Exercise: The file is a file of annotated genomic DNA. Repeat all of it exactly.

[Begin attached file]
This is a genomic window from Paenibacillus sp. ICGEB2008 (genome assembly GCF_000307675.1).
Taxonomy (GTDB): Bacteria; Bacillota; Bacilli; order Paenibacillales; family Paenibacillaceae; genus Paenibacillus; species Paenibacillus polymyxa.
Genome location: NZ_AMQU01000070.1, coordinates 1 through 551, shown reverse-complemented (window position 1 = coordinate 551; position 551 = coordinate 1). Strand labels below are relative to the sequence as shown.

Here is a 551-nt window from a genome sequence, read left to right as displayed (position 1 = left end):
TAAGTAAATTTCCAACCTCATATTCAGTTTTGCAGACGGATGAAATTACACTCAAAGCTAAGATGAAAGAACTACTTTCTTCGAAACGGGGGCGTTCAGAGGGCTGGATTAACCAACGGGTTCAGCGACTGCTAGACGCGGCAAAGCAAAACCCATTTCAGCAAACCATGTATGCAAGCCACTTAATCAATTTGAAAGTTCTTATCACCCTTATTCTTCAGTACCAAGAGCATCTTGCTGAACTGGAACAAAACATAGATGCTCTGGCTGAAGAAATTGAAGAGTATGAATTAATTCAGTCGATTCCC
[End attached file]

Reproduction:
This is a genomic window from Paenibacillus sp. ICGEB2008 (genome assembly GCF_000307675.1).
Taxonomy (GTDB): Bacteria; Bacillota; Bacilli; order Paenibacillales; family Paenibacillaceae; genus Paenibacillus; species Paenibacillus polymyxa.
Genome location: NZ_AMQU01000070.1, coordinates 1 through 551, shown reverse-complemented (window position 1 = coordinate 551; position 551 = coordinate 1). Strand labels below are relative to the sequence as shown.

Here is a 551-nt window from a genome sequence, read left to right as displayed (position 1 = left end):
TAAGTAAATTTCCAACCTCATATTCAGTTTTGCAGACGGATGAAATTACACTCAAAGCTAAGATGAAAGAACTACTTTCTTCGAAACGGGGGCGTTCAGAGGGCTGGATTAACCAACGGGTTCAGCGACTGCTAGACGCGGCAAAGCAAAACCCATTTCAGCAAACCATGTATGCAAGCCACTTAATCAATTTGAAAGTTCTTATCACCCTTATTCTTCAGTACCAAGAGCATCTTGCTGAACTGGAACAAAACATAGATGCTCTGGCTGAAGAAATTGAAGAGTATGAATTAATTCAGTCGATTCCC